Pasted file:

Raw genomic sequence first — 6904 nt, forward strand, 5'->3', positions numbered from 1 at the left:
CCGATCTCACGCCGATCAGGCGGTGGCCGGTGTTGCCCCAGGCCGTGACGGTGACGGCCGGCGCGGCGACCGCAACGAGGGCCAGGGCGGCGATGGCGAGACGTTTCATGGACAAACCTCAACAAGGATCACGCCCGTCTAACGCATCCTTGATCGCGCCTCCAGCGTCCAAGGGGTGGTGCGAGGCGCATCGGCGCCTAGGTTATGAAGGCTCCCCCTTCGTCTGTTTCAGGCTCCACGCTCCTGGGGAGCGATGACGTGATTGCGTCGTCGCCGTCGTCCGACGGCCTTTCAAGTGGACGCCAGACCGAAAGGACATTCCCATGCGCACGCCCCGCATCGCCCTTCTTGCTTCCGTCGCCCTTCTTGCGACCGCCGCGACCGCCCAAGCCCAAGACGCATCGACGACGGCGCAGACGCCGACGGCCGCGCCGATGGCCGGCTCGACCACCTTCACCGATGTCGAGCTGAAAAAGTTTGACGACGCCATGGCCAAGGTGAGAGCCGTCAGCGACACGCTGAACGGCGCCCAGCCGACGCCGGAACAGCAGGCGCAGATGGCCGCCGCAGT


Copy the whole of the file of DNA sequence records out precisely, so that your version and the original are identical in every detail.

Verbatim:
Raw genomic sequence first — 6904 nt, forward strand, 5'->3', positions numbered from 1 at the left:
CCGATCTCACGCCGATCAGGCGGTGGCCGGTGTTGCCCCAGGCCGTGACGGTGACGGCCGGCGCGGCGACCGCAACGAGGGCCAGGGCGGCGATGGCGAGACGTTTCATGGACAAACCTCAACAAGGATCACGCCCGTCTAACGCATCCTTGATCGCGCCTCCAGCGTCCAAGGGGTGGTGCGAGGCGCATCGGCGCCTAGGTTATGAAGGCTCCCCCTTCGTCTGTTTCAGGCTCCACGCTCCTGGGGAGCGATGACGTGATTGCGTCGTCGCCGTCGTCCGACGGCCTTTCAAGTGGACGCCAGACCGAAAGGACATTCCCATGCGCACGCCCCGCATCGCCCTTCTTGCTTCCGTCGCCCTTCTTGCGACCGCCGCGACCGCCCAAGCCCAAGACGCATCGACGACGGCGCAGACGCCGACGGCCGCGCCGATGGCCGGCTCGACCACCTTCACCGATGTCGAGCTGAAAAAGTTTGACGACGCCATGGCCAAGGTGAGAGCCGTCAGCGACACGCTGAACGGCGCCCAGCCGACGCCGGAACAGCAGGCGCAGATGGCCGCCGCAGT